Aid to Kiev may be disrupted if Congress doesn’t pass $40 billion spending package by May 19, Pentagon says
The flow of US weapons to Ukraine might be cut off, at least temporarily, unless Congress quickly approves nearly $40 billion in new spending to help Kiev repel Russia’s offensive in the former Soviet republic, the Pentagon has warned.
“May 19 is the day we really, without additional authorities, we begin to not have the ability to send new stuff in . . .,” Pentagon spokesman John Kirby told reporters on Friday. “By the 19th of May, it’ll start impacting our ability to provide aid uninterrupted.”
Weapons shipments to Kiev wouldn’t immediately stop on May 20 without new funding because there would still be some supplies in the pipeline purchased under the approximately $100 million in spending authority that the Pentagon currently has remaining for Ukraine aid, Kirby said. However, he added, but by losing its ability to source new cargoes, the Pentagon would face “a period of time with nothing moving” if there’s an extended delay in the new funding approval.
“We’ve been moving at a fairly fast clip here, both in terms of the individual packages that have been approved and how fast that stuff is getting into Ukrainian hands,” Kirby said. “Literally, every day, there are things going in, and we would like to continue to be able to continue that pace for as long as we can.”
Washington’s latest Ukraine aid package, valued at $39.8 billion, was overwhelmingly approved by the House on Tuesday night, but the Senate failed in an effort to fast-track the bill for approval on Thursday. Senator Rand Paul (R-Kentucky) objected to unanimous consent – a provision that allows for bills with strong bipartisan support to go to a quick vote without debate – after Senate Majority Leader Chuck Schumer (D-New York) refused to add language to the aid legislation requiring that an inspector general be appointed to oversee how the money is spent.
Schumer excoriated Paul for standing in the way of quickly approving the massive aid package and argued that Washington has a “moral obligation” to help Ukraine fight Russian forces. Senate Minority Leader Mitch McConnell (R-Kentucky) also pressed for an immediate vote on the bill, but Paul’s objection meant that passage would be delayed to next week at the earliest.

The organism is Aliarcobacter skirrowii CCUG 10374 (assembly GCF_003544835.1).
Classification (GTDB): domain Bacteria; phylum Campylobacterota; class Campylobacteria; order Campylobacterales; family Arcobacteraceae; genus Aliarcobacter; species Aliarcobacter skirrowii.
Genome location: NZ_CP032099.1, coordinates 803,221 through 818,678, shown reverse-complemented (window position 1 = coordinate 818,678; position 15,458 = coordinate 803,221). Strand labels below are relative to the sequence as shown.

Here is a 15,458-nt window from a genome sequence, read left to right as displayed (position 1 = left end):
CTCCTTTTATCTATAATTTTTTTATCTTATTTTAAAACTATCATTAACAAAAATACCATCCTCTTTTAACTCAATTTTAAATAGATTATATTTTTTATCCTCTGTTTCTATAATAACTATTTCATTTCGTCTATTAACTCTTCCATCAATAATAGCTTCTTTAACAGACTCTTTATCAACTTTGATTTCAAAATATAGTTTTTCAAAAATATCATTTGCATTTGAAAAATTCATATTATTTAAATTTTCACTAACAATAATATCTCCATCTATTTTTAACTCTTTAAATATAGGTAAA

Paul argued that Americans are already “feeling the pain” of an inflation crisis, which he said was driven by excessive deficit spending, “and Congress seems intent on only adding to that pain by shoving more money out the door as fast as they can.” He added, “We cannot save Ukraine by dooming the US economy.”
Kirby reiterated a Pentagon request to provide new Ukraine funding by the third week of May. “Obviously, we continue to urge the Senate to act as quickly as possible so that we don’t get to the end of May and not have any additional authorities to draw upon.”
Although the aid bill passed the House with support from all Democrats and all but 57 Republicans, the vote revealed increasing division over the issue on the GOP side of the aisle. Representative Dan Crenshaw (R-Texas) praised the bill as a way to fund a proxy war against Russia, “investing in the destruction of our adversary’s military without losing a single American troop.”
Critics, including Representative Marjorie Taylor Greene (R-Georgia), countered that anti-Russia sanctions are only exacerbating a US inflation crisis, and prioritizing aid to Ukraine is distracting from more important domestic issues. “While you spend $40 billion for your proxy war against Russia, I’m focused on baby formula for American babies,” she told Crenshaw.
Paul noted that the latest spending package will bring total US aid to Ukraine to $60 billion since the conflict began in February, nearly as much as Russia earmarks annually for its entire defense budget.
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